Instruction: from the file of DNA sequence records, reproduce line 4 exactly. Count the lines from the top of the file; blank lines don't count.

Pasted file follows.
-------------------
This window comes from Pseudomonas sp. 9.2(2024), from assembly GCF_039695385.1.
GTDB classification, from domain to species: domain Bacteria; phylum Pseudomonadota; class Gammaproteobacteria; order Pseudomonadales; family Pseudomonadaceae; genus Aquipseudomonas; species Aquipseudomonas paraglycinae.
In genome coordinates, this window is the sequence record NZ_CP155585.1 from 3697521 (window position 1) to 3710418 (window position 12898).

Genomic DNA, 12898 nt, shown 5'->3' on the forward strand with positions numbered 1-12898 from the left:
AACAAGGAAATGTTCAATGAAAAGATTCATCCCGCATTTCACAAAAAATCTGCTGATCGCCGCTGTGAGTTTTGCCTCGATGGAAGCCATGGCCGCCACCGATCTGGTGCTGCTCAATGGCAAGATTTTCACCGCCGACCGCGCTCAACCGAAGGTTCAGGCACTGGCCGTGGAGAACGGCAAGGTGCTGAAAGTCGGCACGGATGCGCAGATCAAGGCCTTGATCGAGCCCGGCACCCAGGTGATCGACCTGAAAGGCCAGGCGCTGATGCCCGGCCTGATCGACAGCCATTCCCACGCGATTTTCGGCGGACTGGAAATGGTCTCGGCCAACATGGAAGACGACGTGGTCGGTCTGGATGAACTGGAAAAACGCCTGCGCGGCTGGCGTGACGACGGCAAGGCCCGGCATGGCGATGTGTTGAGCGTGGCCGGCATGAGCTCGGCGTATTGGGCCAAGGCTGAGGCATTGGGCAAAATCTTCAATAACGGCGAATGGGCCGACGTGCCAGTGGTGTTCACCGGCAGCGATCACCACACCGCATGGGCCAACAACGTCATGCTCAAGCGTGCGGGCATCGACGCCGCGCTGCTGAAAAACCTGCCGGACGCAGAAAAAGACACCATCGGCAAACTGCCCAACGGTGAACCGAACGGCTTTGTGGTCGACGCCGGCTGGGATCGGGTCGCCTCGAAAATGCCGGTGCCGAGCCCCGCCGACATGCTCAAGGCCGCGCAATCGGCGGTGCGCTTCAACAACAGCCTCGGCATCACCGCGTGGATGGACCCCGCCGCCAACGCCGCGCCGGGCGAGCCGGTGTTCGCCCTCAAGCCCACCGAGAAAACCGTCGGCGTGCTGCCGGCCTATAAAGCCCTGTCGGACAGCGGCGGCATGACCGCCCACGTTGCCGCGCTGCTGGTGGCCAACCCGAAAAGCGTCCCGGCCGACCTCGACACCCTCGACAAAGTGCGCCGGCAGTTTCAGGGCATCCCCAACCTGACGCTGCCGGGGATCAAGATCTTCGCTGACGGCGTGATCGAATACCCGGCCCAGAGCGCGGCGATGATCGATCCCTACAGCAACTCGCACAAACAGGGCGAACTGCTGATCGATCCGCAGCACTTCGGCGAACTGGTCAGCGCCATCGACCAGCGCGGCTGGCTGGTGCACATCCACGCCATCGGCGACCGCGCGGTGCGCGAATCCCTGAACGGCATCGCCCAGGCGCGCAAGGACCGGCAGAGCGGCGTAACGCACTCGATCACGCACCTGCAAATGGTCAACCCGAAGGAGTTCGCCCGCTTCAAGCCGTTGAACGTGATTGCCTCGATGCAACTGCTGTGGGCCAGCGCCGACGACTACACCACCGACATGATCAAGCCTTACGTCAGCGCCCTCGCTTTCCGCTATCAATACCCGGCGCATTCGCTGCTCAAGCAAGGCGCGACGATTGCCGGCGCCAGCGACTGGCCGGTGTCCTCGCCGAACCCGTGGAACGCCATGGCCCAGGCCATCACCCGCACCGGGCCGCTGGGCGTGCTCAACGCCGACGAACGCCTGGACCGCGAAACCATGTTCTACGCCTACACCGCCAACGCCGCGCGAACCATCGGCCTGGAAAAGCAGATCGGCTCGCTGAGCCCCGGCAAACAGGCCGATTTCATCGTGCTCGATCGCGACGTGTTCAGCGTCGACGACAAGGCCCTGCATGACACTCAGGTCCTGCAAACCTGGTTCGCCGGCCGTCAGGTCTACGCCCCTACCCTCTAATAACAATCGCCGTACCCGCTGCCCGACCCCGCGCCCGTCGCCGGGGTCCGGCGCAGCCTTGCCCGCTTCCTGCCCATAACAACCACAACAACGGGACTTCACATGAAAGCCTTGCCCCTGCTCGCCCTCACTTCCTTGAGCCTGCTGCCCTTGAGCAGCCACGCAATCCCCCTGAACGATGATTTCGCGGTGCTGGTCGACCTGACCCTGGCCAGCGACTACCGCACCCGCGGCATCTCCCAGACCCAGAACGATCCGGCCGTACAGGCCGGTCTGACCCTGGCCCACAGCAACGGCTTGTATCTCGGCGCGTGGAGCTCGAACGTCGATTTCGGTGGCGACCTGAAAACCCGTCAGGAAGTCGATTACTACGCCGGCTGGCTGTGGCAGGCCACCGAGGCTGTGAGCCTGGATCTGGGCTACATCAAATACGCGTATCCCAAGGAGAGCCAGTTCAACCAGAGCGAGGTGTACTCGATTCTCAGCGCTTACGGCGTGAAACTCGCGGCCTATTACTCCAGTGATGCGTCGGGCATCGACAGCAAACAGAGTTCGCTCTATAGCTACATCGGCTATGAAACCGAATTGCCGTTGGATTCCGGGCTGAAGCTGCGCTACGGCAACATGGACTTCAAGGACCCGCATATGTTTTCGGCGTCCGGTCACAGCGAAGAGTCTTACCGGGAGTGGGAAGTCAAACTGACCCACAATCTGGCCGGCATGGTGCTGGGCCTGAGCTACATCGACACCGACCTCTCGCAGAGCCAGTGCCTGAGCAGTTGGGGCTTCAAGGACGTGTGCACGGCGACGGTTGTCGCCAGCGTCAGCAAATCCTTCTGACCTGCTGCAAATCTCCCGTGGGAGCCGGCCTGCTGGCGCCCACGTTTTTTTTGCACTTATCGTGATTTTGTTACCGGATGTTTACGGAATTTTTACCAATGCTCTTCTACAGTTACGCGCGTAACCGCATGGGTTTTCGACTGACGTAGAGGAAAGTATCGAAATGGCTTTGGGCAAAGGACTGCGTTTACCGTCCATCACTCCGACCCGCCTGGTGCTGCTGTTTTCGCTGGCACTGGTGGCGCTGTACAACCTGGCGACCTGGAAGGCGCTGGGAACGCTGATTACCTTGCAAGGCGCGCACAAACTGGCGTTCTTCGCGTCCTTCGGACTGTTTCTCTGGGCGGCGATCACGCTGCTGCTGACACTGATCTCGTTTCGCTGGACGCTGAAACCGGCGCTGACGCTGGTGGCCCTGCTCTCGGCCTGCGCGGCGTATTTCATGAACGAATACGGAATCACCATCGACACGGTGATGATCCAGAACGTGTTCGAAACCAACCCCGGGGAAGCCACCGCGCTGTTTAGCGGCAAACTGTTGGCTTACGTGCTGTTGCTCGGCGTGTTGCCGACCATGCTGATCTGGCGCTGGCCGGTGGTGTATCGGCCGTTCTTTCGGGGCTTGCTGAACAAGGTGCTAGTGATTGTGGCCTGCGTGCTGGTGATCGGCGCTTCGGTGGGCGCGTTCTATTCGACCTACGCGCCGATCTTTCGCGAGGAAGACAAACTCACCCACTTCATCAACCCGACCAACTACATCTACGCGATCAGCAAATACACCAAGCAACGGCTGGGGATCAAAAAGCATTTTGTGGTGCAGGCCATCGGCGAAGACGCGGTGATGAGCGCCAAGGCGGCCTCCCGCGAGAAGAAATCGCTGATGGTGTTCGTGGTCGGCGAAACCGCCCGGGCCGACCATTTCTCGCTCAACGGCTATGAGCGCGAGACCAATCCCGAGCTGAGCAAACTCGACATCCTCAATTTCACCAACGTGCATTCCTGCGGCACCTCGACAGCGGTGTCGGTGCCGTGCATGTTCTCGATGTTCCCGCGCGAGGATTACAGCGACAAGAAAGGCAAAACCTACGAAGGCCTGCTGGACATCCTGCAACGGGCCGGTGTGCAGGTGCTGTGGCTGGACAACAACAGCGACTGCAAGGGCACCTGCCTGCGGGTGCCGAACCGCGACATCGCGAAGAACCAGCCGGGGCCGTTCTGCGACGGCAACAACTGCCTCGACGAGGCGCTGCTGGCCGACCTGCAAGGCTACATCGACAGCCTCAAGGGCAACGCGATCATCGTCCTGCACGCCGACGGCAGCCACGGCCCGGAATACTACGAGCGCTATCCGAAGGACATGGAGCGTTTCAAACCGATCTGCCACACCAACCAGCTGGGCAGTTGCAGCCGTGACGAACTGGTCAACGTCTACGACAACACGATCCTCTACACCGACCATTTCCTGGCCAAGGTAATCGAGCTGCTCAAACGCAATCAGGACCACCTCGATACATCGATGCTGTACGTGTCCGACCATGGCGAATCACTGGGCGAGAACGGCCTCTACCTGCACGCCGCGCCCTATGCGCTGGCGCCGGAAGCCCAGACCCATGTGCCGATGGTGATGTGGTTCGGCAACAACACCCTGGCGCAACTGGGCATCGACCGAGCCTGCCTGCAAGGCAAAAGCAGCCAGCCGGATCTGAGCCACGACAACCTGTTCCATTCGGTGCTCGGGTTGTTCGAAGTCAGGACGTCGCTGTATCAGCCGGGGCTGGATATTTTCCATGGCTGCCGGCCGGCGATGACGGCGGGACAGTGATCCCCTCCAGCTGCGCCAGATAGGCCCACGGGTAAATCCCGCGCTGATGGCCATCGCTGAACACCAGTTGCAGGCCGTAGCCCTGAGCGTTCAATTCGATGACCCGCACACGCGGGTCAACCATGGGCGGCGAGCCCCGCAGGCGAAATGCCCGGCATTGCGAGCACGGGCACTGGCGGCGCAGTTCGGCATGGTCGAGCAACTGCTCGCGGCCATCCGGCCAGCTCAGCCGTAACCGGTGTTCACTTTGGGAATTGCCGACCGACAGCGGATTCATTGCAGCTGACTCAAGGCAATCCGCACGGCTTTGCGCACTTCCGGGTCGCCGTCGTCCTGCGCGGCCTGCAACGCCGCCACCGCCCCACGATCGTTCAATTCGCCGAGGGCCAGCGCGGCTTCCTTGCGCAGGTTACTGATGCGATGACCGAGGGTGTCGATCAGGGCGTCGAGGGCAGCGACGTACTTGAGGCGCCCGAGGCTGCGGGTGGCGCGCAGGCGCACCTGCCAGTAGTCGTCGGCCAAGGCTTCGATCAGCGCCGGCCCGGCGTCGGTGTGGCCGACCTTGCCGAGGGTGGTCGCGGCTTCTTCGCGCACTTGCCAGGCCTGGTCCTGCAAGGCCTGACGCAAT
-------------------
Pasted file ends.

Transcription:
Genomic DNA, 12898 nt, shown 5'->3' on the forward strand with positions numbered 1-12898 from the left: